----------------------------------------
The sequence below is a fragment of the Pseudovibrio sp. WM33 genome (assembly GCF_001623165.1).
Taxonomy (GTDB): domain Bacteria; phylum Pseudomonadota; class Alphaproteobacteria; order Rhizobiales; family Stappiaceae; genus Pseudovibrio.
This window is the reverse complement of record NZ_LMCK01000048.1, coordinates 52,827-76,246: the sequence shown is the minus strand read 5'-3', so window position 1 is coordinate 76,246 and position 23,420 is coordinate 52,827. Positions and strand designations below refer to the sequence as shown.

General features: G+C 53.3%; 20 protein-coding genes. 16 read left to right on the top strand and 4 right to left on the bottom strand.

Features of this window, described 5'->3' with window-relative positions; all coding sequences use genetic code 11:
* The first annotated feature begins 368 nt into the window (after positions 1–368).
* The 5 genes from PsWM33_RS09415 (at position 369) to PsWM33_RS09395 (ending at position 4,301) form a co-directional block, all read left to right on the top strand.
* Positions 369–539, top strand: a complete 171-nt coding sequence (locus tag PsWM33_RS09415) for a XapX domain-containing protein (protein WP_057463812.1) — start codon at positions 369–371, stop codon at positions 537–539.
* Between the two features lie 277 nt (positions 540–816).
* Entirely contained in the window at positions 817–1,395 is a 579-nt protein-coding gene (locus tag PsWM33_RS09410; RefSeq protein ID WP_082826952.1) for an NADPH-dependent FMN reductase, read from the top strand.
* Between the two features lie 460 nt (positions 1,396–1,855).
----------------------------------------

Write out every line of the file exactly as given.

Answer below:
The sequence below is a fragment of the Pseudovibrio sp. WM33 genome (assembly GCF_001623165.1).
Taxonomy (GTDB): domain Bacteria; phylum Pseudomonadota; class Alphaproteobacteria; order Rhizobiales; family Stappiaceae; genus Pseudovibrio.
This window is the reverse complement of record NZ_LMCK01000048.1, coordinates 52,827-76,246: the sequence shown is the minus strand read 5'-3', so window position 1 is coordinate 76,246 and position 23,420 is coordinate 52,827. Positions and strand designations below refer to the sequence as shown.

General features: G+C 53.3%; 20 protein-coding genes. 16 read left to right on the top strand and 4 right to left on the bottom strand.

Features of this window, described 5'->3' with window-relative positions; all coding sequences use genetic code 11:
* The first annotated feature begins 368 nt into the window (after positions 1–368).
* The 5 genes from PsWM33_RS09415 (at position 369) to PsWM33_RS09395 (ending at position 4,301) form a co-directional block, all read left to right on the top strand.
* Positions 369–539, top strand: a complete 171-nt coding sequence (locus tag PsWM33_RS09415) for a XapX domain-containing protein (protein WP_057463812.1) — start codon at positions 369–371, stop codon at positions 537–539.
* Between the two features lie 277 nt (positions 540–816).
* Entirely contained in the window at positions 817–1,395 is a 579-nt protein-coding gene (locus tag PsWM33_RS09410; RefSeq protein ID WP_082826952.1) for an NADPH-dependent FMN reductase, read from the top strand.
* Between the two features lie 460 nt (positions 1,396–1,855).